While Burka stormed to a 30:55 victory to miss her own race record by just two seconds, the unheralded Kiptanui produced the race’s third fastest ever time by clocking 27:34.
On the eve of the event, 2015 world 10,000m silver medallist Burka had commented that she didn’t rule out an attack on her own course record a 30:53, set in 2012.
On a pleasant night with the thermometer reaching 9C, the 2008 world indoor 1500m champion duly kicked off at a frantic pace, covering each kilometre within three minutes and passing the 5km point in 14:53, eight seconds quicker than what she managed for the same split in 2012.
By then she had already built a 64-second advantage on second-placed Catarina Ribeiro of Portugal, while Spain’s Azucena Díaz was third (15:59) five seconds ahead of Britain’s Alyson Dixon.
Burka even increased her pace in the subsequent kilometres, recording 20:43 at the seven-kilometre point with Ribeiro some 1:26 adrift, Diaz another four seconds behind but herself five seconds ahead of Dixon.
Although her speed decreased in the closing two kilometres, the 31-year-old Ethiopian remained well on schedule to beat the course record. But she had to momentarily stop running to avoid a collision with a lead motorbike with some 300 metres remaining.
She eventually crossed the line in 30:55 to miss her own course record by two seconds.
Ribeiro took second comfortably in 32:41 and the 39-year-old Dixon managed to overtake Díaz in the closing kilometre to finish third in 32:57 to the Spaniard’s 33:06.
“I already knew the race and everything went according to plan,” said Burka. “I would have liked to set a record but it was not finally possible, what a pity. My preparation is focused on the marathon event, I’ll likely run in Dubai, but I can’t forecast a time.”
Spain’s Daniel Mateo, who had finished a creditable eighth at the European Cross Country Championships in Samorin, was the early leader. The first uphill kilometre was covered in a not particularly quick 2:48 split.
The following kilometres were dominated by Britain’s Chris Thompson, Ireland’s Paul Pollock and the evergreen Spaniard Jesús España. They reached the third kilometre in 8:25 while the Kenyan pair of Kiptanui and Amos Korir plus last year’s champion Nguse Amlosom ran comfortably tucked behind.
Spain’s European 10,000m bronze medallist Toni Abadía tried then to run away from the heading group and he opened a 10-second gap but his leadership was short-lived and he was caught shortly afterwards.
The halfway point was reached in 13:51 and some metres later the Kenyan tandem injected a much brisker to pace to easily break away from the rest of the pack.
Kiptanui and Korir took turns in the lead while Abadía, Amlosom and España fiercely fought for the third place in the podium. It was during the eighth kilometre when the 27-year-old Kiptanui left his young compatriot without any winning chances as he barely slowed down his rhythm on the uphill section of the race.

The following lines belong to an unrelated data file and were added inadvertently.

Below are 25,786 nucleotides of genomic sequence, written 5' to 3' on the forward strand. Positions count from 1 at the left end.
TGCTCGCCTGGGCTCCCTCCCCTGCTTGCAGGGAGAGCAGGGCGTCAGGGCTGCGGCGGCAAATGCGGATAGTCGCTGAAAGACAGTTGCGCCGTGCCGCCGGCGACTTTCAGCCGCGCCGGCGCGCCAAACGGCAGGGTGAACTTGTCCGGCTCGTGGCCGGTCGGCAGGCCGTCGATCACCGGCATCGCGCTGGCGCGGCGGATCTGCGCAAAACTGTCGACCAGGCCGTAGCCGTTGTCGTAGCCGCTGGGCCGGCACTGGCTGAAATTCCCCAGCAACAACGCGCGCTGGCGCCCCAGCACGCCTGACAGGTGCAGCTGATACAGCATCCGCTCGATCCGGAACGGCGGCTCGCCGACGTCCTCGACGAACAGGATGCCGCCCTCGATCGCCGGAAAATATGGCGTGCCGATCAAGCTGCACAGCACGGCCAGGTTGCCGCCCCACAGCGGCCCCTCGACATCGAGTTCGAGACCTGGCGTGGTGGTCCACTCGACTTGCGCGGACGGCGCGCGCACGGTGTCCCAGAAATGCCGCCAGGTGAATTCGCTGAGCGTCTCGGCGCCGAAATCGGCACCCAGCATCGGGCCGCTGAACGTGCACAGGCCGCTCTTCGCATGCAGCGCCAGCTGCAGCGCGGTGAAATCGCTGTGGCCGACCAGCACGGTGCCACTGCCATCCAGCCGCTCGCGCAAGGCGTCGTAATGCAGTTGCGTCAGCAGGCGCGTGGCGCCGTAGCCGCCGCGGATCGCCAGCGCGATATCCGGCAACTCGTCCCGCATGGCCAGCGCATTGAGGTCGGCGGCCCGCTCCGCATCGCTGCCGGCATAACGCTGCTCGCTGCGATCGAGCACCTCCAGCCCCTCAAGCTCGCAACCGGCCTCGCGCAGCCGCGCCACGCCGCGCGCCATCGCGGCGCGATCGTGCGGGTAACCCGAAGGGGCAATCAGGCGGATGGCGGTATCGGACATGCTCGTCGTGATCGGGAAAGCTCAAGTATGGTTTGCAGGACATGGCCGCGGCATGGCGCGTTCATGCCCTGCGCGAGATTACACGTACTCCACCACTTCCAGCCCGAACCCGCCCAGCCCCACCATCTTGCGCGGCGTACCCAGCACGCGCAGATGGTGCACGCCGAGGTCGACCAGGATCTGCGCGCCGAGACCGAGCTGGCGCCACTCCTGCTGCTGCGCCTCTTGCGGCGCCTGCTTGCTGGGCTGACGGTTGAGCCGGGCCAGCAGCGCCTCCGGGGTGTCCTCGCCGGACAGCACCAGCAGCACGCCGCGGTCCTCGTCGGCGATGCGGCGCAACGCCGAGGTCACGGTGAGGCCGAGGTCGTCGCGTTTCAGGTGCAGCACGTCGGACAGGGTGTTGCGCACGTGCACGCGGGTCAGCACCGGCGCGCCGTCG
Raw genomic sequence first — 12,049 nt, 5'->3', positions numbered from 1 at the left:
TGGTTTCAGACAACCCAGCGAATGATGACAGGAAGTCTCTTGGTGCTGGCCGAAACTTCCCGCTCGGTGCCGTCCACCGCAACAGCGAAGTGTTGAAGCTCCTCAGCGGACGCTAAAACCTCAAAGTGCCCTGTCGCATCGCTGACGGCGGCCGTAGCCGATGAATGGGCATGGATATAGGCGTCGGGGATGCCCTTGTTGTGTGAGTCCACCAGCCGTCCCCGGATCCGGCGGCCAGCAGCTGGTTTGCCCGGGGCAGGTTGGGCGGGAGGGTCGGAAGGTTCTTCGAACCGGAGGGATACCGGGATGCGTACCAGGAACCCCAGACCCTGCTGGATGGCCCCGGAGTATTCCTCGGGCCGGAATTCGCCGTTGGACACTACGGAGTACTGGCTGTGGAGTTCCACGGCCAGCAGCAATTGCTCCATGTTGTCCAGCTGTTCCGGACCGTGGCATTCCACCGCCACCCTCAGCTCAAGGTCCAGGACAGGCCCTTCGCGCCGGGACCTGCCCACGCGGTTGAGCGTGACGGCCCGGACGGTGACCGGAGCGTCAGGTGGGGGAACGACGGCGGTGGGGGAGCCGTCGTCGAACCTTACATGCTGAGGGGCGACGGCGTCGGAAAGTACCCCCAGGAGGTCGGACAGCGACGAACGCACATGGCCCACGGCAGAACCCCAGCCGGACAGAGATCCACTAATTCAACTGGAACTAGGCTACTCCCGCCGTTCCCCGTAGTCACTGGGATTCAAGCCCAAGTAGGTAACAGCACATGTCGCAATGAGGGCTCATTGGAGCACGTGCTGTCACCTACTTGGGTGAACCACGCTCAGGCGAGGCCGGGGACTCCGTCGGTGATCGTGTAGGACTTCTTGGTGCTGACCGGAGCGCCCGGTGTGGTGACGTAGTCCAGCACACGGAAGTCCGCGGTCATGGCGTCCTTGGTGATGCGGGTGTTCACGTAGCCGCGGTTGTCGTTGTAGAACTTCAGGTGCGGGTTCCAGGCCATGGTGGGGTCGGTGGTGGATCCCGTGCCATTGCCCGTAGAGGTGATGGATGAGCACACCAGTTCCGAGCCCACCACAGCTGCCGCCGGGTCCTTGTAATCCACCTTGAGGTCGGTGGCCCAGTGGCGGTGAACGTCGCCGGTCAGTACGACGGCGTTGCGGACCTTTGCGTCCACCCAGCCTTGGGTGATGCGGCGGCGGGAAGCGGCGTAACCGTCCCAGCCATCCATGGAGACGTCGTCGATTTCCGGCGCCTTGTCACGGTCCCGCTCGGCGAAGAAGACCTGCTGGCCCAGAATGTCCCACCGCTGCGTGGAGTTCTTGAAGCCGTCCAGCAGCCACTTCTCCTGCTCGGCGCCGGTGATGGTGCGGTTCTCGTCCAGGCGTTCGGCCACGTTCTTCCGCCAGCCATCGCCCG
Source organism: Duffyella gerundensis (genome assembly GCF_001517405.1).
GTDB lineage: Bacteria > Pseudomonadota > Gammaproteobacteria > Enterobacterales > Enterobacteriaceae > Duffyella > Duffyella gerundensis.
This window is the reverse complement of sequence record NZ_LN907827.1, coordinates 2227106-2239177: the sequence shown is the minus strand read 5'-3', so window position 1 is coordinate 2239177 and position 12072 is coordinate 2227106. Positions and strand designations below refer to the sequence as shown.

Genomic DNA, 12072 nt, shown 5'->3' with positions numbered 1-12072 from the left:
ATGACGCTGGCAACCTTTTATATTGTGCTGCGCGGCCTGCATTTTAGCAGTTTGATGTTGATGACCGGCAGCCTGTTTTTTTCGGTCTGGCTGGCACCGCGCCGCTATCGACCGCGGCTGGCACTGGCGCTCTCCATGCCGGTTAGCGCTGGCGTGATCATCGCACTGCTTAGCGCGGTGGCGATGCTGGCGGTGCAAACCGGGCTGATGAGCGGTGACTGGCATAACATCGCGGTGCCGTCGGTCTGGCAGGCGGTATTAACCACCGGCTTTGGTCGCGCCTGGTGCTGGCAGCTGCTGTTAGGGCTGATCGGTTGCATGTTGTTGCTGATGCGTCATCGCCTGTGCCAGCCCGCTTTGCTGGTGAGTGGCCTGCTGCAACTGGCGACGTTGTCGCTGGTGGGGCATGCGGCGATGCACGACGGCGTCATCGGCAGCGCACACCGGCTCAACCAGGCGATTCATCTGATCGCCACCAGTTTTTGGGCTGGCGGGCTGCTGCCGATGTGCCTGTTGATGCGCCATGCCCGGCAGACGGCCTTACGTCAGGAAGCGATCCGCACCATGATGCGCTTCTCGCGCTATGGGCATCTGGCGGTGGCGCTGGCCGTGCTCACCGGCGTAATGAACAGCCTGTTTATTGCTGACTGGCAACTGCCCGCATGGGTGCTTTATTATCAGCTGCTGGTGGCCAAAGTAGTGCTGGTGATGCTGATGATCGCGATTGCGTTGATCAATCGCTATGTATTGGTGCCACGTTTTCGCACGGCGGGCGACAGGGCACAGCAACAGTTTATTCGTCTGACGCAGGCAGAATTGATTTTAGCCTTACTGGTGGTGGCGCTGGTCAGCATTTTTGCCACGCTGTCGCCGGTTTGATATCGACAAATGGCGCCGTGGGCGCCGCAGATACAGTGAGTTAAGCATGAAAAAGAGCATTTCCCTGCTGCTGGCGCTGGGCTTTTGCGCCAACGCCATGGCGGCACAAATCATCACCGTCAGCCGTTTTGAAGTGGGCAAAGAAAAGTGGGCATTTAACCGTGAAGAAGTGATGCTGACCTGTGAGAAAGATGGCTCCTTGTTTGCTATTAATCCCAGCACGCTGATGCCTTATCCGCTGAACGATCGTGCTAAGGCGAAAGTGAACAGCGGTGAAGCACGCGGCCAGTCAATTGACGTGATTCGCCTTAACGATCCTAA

The Kenyan flew through the closing stages to romp home in 27:34 – a clocking bettered in this race only by Eliud Kipchoge and Zersenay Tadese.
Kirui had to settle for the runner-up spot in 27:48 to improve on his career best by one minute and 43 seconds. Abadía got rid of Amlosom and España to take third in 28:24 while the Eritrean came fourth after a thrilling battle with España, 28:35 and 28:36 their respective times.
Notably, Kiptanui – who was competing outside of Africa for the first time in his burgeoning career – ran the tough second half of the race quicker than the downhill first half (13:51/13:43) which suggests he still has room for improvement over the distance.
“It’s my first time in Spain; I ran conservatively at the beginning and felt very strong in the closing kilometres,” said Kiptanui. “I would like to compete at the Commonwealth Games in the 5000m where I think I can run 13:00 flat. My next event will be another 10km race in the Netherlands.”
“I’m delighted with my performance, as I managed a massive PB,” said world U20 steeplechase champion Kirui after finishing second. “I look forward to competing in the summer season where I would like to dip under the 8:00 barrier in my specialist event.”
Report by the IAAF
1 Erick Kiptanui (KEN) 27:34
2 Amos Kirui (KEN) 27:48
3 Toni Abadía (ESP) 28:24
4 Nguse Amlosom (ERI) 28:09
5 Jesús España (ESP) 28:35
6 Javier Guerra (ESP) 28:38
7 Federico Bruno (ARG) 28:56
8 Ayad Lamdassen (ESP) 28:56
9 Chris Thompson (GBR) 28:57
10 Fernando Carro (ESP) 29:16
1 Gelete Burka (ETH) 30:55
2 Catarina Ribeiro (POR) 32:41
3 Alison Dixon (GBR) 32:57
4 Azucena Díaz (ESP) 33:06
5 Teresa Urbina (ESP) 33:17
6 Sonia Samuels (GBR) 33:26
7 Marta Esteban (ESP) 33:39
8 Solange Pereira (ESP) 34:07
9 Marta Pérez (ESP) 34:20
10 Elena García (ESP) 34:27